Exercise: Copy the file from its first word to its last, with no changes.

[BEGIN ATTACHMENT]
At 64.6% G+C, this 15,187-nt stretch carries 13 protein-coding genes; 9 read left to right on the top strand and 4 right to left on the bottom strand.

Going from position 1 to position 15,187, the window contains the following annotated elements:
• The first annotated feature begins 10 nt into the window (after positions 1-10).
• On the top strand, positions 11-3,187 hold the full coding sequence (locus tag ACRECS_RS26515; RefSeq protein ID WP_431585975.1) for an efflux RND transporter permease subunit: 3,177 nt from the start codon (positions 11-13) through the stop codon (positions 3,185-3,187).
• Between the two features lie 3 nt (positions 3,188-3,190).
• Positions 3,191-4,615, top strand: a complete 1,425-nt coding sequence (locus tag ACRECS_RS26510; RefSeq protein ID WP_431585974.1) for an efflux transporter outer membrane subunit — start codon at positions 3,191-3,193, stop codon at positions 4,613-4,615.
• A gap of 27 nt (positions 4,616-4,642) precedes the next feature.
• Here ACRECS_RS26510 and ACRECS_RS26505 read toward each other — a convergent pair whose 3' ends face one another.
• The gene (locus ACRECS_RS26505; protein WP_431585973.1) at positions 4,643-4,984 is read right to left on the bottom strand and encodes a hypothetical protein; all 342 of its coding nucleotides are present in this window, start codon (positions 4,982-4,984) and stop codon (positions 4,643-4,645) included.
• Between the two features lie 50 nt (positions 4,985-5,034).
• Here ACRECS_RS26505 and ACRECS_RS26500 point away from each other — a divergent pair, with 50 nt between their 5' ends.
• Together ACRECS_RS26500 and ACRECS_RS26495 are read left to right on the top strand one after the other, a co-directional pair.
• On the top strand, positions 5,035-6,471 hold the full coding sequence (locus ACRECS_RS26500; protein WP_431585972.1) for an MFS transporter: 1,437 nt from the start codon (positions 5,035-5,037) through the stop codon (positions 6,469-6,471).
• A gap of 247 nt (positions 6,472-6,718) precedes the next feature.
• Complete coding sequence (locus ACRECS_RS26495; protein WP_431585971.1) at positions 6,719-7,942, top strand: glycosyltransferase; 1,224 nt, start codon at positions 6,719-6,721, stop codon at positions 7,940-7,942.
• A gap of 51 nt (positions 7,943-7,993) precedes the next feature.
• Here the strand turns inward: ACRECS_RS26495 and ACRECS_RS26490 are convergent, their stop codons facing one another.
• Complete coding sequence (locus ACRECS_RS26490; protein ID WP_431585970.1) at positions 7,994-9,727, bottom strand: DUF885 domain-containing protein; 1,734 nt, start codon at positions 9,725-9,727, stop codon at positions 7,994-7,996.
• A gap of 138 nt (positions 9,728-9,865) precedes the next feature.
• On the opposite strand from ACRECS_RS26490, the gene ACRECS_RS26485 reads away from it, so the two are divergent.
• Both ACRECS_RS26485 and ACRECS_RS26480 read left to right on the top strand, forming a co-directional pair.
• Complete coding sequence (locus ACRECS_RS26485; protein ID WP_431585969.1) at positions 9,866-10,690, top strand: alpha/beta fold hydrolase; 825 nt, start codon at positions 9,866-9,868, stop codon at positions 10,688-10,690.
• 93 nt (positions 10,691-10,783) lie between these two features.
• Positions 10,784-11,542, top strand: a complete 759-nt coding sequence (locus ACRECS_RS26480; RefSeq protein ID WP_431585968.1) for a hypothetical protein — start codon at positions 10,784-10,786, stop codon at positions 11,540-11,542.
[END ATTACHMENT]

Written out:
At 64.6% G+C, this 15,187-nt stretch carries 13 protein-coding genes; 9 read left to right on the top strand and 4 right to left on the bottom strand.

Going from position 1 to position 15,187, the window contains the following annotated elements:
• The first annotated feature begins 10 nt into the window (after positions 1-10).
• On the top strand, positions 11-3,187 hold the full coding sequence (locus tag ACRECS_RS26515; RefSeq protein ID WP_431585975.1) for an efflux RND transporter permease subunit: 3,177 nt from the start codon (positions 11-13) through the stop codon (positions 3,185-3,187).
• Between the two features lie 3 nt (positions 3,188-3,190).
• Positions 3,191-4,615, top strand: a complete 1,425-nt coding sequence (locus tag ACRECS_RS26510; RefSeq protein ID WP_431585974.1) for an efflux transporter outer membrane subunit — start codon at positions 3,191-3,193, stop codon at positions 4,613-4,615.
• A gap of 27 nt (positions 4,616-4,642) precedes the next feature.
• Here ACRECS_RS26510 and ACRECS_RS26505 read toward each other — a convergent pair whose 3' ends face one another.
• The gene (locus ACRECS_RS26505; protein WP_431585973.1) at positions 4,643-4,984 is read right to left on the bottom strand and encodes a hypothetical protein; all 342 of its coding nucleotides are present in this window, start codon (positions 4,982-4,984) and stop codon (positions 4,643-4,645) included.
• Between the two features lie 50 nt (positions 4,985-5,034).
• Here ACRECS_RS26505 and ACRECS_RS26500 point away from each other — a divergent pair, with 50 nt between their 5' ends.
• Together ACRECS_RS26500 and ACRECS_RS26495 are read left to right on the top strand one after the other, a co-directional pair.
• On the top strand, positions 5,035-6,471 hold the full coding sequence (locus ACRECS_RS26500; protein WP_431585972.1) for an MFS transporter: 1,437 nt from the start codon (positions 5,035-5,037) through the stop codon (positions 6,469-6,471).
• A gap of 247 nt (positions 6,472-6,718) precedes the next feature.
• Complete coding sequence (locus ACRECS_RS26495; protein WP_431585971.1) at positions 6,719-7,942, top strand: glycosyltransferase; 1,224 nt, start codon at positions 6,719-6,721, stop codon at positions 7,940-7,942.
• A gap of 51 nt (positions 7,943-7,993) precedes the next feature.
• Here the strand turns inward: ACRECS_RS26495 and ACRECS_RS26490 are convergent, their stop codons facing one another.
• Complete coding sequence (locus ACRECS_RS26490; protein ID WP_431585970.1) at positions 7,994-9,727, bottom strand: DUF885 domain-containing protein; 1,734 nt, start codon at positions 9,725-9,727, stop codon at positions 7,994-7,996.
• A gap of 138 nt (positions 9,728-9,865) precedes the next feature.
• On the opposite strand from ACRECS_RS26490, the gene ACRECS_RS26485 reads away from it, so the two are divergent.
• Both ACRECS_RS26485 and ACRECS_RS26480 read left to right on the top strand, forming a co-directional pair.
• Complete coding sequence (locus ACRECS_RS26485; protein ID WP_431585969.1) at positions 9,866-10,690, top strand: alpha/beta fold hydrolase; 825 nt, start codon at positions 9,866-9,868, stop codon at positions 10,688-10,690.
• 93 nt (positions 10,691-10,783) lie between these two features.
• Positions 10,784-11,542, top strand: a complete 759-nt coding sequence (locus ACRECS_RS26480; RefSeq protein ID WP_431585968.1) for a hypothetical protein — start codon at positions 10,784-10,786, stop codon at positions 11,540-11,542.